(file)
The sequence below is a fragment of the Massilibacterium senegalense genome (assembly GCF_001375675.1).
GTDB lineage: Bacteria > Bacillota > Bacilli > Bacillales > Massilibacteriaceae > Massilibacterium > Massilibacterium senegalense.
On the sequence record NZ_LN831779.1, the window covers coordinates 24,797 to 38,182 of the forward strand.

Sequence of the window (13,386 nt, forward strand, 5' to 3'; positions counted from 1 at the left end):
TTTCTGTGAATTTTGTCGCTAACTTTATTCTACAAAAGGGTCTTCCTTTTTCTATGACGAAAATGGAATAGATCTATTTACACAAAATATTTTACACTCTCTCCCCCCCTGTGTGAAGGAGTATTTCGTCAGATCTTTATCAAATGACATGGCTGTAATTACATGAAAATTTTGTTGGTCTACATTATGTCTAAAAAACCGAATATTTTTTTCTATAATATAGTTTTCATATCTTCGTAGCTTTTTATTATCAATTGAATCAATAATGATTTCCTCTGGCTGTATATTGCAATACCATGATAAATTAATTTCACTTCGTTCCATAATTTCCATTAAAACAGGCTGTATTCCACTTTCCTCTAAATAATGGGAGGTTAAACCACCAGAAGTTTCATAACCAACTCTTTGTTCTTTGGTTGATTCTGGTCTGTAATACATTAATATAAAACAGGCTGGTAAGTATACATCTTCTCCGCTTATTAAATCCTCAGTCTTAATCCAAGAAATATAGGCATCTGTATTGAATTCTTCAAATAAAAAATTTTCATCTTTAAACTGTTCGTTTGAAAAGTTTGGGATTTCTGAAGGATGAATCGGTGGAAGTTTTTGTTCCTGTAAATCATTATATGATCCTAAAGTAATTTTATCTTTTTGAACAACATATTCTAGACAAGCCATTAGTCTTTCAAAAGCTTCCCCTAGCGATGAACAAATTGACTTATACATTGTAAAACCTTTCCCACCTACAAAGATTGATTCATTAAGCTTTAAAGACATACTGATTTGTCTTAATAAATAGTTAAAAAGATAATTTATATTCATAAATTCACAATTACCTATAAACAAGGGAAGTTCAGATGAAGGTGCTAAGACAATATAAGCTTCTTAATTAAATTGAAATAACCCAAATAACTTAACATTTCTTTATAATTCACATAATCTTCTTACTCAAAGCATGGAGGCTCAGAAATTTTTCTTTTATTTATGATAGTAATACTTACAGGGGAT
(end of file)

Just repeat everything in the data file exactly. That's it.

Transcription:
The sequence below is a fragment of the Massilibacterium senegalense genome (assembly GCF_001375675.1).
GTDB lineage: Bacteria > Bacillota > Bacilli > Bacillales > Massilibacteriaceae > Massilibacterium > Massilibacterium senegalense.
On the sequence record NZ_LN831779.1, the window covers coordinates 24,797 to 38,182 of the forward strand.

Sequence of the window (13,386 nt, forward strand, 5' to 3'; positions counted from 1 at the left end):
TTTCTGTGAATTTTGTCGCTAACTTTATTCTACAAAAGGGTCTTCCTTTTTCTATGACGAAAATGGAATAGATCTATTTACACAAAATATTTTACACTCTCTCCCCCCCTGTGTGAAGGAGTATTTCGTCAGATCTTTATCAAATGACATGGCTGTAATTACATGAAAATTTTGTTGGTCTACATTATGTCTAAAAAACCGAATATTTTTTTCTATAATATAGTTTTCATATCTTCGTAGCTTTTTATTATCAATTGAATCAATAATGATTTCCTCTGGCTGTATATTGCAATACCATGATAAATTAATTTCACTTCGTTCCATAATTTCCATTAAAACAGGCTGTATTCCACTTTCCTCTAAATAATGGGAGGTTAAACCACCAGAAGTTTCATAACCAACTCTTTGTTCTTTGGTTGATTCTGGTCTGTAATACATTAATATAAAACAGGCTGGTAAGTATACATCTTCTCCGCTTATTAAATCCTCAGTCTTAATCCAAGAAATATAGGCATCTGTATTGAATTCTTCAAATAAAAAATTTTCATCTTTAAACTGTTCGTTTGAAAAGTTTGGGATTTCTGAAGGATGAATCGGTGGAAGTTTTTGTTCCTGTAAATCATTATATGATCCTAAAGTAATTTTATCTTTTTGAACAACATATTCTAGACAAGCCATTAGTCTTTCAAAAGCTTCCCCTAGCGATGAACAAATTGACTTATACATTGTAAAACCTTTCCCACCTACAAAGATTGATTCATTAAGCTTTAAAGACATACTGATTTGTCTTAATAAATAGTTAAAAAGATAATTTATATTCATAAATTCACAATTACCTATAAACAAGGGAAGTTCAGATGAAGGTGCTAAGACAATATAAGCTTCTTAATTAAATTGAAATAACCCAAATAACTTAACATTTCTTTATAATTCACATAATCTTCTTACTCAAAGCATGGAGGCTCAGAAATTTTTCTTTTATTTATGATAGTAATACTTACAGGGGAT